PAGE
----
Looking northwards down the village street
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|Sovereign state||United Kingdom|
The name "Temple" refers to its historical connection to the Knights Templar. It was known anciently as "Balantrodach", from the Scottish Gaelic Baile nan Trodach, which means "town of the warriors", again a reference to the Knights Templar.
Historically the Parish of Temple was divided into three portions, the ancient parish of Clerkington, and the chapelries of Moorfoot and Balantrodach. Clerkington was a parsonage held by the monks of Newbattle Abbey, Moorfoot was a chapelry founded by monks from the same institution. Balantrodach on the other hand, was a chapelry of the Knights Templar.
In 1128, Hugues de Payens, the first Grand Master, met with David I in Scotland and was granted the lands of Balantrodach. In 1128, the Council of Troyes formally recognized the Order. Balantrodach became their principal Templar seat and preceptory in Scotland until the suppression of the order between 1307 and 1312. As Temple, being just to the south of the Firth of Forth, was an area of the country occupied by England at this time, knights were prosecuted, but not all were found guilty. Nearby to the north, politics was even more on their side – Robert the Bruce had been excommunicated, and so was not required to follow papal commands , and at war with England, it has been suggested that he may have been welcoming to powerful and desperate allies.
Following 1312 and the Papal Bull (edict) entitled Ad providam, King Edward II of England abolished the Templars in both England and Scotland. According to the edict, all Knight Templar property was to be seized and handed over to the control of the Knights Hospitaller, who had a preceptory at Torphichen in West Lothian. Although he was located in Scotia, north of the Firth of Forth, Robert the Bruce, being under interdict at the time, was reluctant to do so.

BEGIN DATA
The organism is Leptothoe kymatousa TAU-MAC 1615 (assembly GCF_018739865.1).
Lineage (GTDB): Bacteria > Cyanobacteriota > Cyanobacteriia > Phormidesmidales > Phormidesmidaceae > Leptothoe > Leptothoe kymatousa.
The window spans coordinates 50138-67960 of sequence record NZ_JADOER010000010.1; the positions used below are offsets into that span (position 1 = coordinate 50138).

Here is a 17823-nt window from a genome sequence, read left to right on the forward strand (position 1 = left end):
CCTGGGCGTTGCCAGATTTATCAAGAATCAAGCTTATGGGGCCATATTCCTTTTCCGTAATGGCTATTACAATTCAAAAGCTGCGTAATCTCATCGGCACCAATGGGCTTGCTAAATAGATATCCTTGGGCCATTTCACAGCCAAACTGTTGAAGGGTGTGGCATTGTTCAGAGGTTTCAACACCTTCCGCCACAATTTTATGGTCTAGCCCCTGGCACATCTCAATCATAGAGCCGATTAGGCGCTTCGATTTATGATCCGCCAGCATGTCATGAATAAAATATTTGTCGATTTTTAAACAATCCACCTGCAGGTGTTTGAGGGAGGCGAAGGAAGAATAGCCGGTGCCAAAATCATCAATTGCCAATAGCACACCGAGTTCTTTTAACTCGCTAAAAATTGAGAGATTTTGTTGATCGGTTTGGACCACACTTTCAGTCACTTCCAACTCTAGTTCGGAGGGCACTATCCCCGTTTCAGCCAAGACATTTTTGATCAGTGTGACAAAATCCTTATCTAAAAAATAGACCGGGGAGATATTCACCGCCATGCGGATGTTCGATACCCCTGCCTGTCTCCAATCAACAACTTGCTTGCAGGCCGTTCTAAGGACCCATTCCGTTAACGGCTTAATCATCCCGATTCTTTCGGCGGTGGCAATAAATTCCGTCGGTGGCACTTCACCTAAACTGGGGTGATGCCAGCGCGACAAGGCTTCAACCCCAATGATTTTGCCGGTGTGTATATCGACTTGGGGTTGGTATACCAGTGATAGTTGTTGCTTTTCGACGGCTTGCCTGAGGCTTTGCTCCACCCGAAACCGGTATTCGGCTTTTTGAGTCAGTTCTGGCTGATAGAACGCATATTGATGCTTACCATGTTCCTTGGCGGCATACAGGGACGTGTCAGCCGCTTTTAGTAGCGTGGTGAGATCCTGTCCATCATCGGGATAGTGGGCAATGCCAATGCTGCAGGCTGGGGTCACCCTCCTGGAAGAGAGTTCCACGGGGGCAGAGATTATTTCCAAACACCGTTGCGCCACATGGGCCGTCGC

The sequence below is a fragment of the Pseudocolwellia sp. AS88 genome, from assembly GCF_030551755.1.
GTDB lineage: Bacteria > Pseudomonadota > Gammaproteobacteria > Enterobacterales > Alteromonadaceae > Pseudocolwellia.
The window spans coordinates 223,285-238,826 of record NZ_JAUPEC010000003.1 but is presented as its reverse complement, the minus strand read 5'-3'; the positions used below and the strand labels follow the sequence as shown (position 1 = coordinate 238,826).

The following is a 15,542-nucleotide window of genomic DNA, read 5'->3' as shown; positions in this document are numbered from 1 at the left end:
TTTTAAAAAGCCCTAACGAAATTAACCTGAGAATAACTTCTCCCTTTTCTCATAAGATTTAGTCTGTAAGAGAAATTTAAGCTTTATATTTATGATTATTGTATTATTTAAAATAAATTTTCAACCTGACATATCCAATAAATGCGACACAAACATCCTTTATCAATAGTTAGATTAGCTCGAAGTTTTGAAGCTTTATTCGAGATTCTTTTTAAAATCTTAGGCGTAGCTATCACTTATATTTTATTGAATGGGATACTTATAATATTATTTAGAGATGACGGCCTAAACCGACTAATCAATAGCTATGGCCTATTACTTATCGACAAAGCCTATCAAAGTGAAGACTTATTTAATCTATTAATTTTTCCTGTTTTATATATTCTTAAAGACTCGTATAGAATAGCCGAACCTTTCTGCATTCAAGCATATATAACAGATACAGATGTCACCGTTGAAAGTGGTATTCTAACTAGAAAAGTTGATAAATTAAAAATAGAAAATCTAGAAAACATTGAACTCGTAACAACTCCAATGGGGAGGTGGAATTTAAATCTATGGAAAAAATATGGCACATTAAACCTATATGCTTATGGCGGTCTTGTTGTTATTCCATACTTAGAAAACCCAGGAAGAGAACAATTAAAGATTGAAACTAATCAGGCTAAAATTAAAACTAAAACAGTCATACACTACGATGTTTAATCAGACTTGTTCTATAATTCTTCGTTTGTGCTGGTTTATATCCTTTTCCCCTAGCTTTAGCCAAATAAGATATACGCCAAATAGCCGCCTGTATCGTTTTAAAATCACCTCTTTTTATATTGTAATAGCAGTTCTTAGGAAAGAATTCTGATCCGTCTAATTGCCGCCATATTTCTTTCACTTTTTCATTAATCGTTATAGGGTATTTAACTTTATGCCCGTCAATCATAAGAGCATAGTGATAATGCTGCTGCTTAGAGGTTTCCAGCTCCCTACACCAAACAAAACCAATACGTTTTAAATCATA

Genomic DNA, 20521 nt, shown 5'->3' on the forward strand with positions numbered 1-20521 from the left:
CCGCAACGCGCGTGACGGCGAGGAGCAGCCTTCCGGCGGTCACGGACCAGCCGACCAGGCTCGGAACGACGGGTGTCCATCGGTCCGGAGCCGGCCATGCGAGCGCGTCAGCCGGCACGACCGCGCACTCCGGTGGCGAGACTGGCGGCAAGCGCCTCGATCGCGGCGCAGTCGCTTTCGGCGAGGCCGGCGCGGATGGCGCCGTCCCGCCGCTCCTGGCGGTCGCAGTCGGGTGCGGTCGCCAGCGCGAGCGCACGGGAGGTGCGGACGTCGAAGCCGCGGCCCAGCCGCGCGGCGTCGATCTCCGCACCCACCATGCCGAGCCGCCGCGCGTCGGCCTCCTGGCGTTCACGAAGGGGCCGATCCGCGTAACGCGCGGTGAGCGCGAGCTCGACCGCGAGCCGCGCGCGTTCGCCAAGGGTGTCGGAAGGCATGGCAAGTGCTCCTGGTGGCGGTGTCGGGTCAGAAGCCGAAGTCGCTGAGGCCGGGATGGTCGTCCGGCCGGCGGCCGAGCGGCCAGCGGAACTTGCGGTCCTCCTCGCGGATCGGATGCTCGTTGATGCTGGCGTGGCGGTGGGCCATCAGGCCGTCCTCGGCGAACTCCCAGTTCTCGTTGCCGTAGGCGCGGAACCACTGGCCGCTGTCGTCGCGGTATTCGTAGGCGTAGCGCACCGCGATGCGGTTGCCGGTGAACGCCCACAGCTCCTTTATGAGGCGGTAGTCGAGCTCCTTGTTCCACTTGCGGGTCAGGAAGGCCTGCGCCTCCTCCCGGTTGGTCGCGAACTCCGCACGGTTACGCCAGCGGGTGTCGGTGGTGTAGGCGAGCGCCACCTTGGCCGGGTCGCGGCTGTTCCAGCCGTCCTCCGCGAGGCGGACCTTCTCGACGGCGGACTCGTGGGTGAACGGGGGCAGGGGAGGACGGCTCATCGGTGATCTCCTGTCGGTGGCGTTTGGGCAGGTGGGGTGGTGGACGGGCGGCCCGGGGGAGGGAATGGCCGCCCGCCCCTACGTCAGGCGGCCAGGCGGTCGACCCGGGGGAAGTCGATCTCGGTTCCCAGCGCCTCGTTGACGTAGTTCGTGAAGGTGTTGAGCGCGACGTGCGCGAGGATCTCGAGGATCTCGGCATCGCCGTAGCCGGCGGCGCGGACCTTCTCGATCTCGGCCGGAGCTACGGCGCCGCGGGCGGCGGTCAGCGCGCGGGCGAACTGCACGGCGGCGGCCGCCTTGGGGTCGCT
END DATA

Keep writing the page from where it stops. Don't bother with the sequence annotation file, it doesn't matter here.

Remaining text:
Many Templar Knights may have assimilated within the Hospitallers. But it's not necessarily the case that the Templars everywhere immediately ceased to be. Indeed, North of the Firth, in Scotland the Order combined with the Hospitallers and continued as The Order of St John and the Temple until the reformation.
"Legend has it that treasure of the Knights Templar was removed secretly from Paris, to be hidden in Temple. A local legend states: 'Twixt the oak and the elm tree/You will find buried the millions free.' French legends about the Templar treasure apparently also state that the treasure was taken to Scotland, with the knights landing on the Isle of May, the first island they would encounter in the Firth of Forth. Geographically, this would take them to the mouth of the river Esk, which could take them on to Rosslyn..."
Following the Reformation the present parish was formed from the three older divisions. In 1618, it took its name Temple from the preceptory chapel which had by then become the parish kirk.
In the following centuries Temple became a bustling agricultural village, but in recent years it has become a dormitory village for nearby Edinburgh. The current Church was funded by Thomas Creak whose family were leading figures in Temple in the 1820/30s and earlier. The family owned two houses in Temple but also owned a large farming property in Eccles, Berwickshire.
Temple has two large houses in the vicinity:
- Arniston House (built between 1726–1750) designed by William Adam and completed by his son, John Adam, built for Robert Dundas, of Arniston, the elder, Lord President of the Court of Session
- Rosebery House, (built circa. 1805) for Archibald Primrose, 4th Earl of Rosebery
- Andrew Young, (1885–1971) minister of Temple Kirk and Makar
- Sir William Gillies (1898–1973) Landscape painter
- Iain Mac an Tàilleir. "Placenames" (PDF). Scottish Parliament. Retrieved 28 November 2011.
- Census of Scotland 2011, Table KS101SC – Usually Resident Population, publ. by National Records of Scotland. Web site http://www.scotlandscensus.gov.uk/ retrieved March 2016. See "Standard Outputs", Table KS101SC, Area type: Civil Parish 1930
- Transactions of the Scottish Ecclesiological Society, Volume 4, page 13 (Scottish Ecclesiological Society, 1913)
- Lord, Evelyn (2013). Knights Templar in Britain. Routledge paperback. p. 185. ISBN 978-1-4058-0163-8.
- "Excursions from Rosslyn Chapel". The Stone Puzzle of Rosslyn Chapel. philipcoppens.com. Retrieved 23 October 2007.
- Scottish Knights Templar
- Groome, F.H., ed. (1885). Ordnance Gazetteer of Scotland Vol VI. Jack, Edinburgh.
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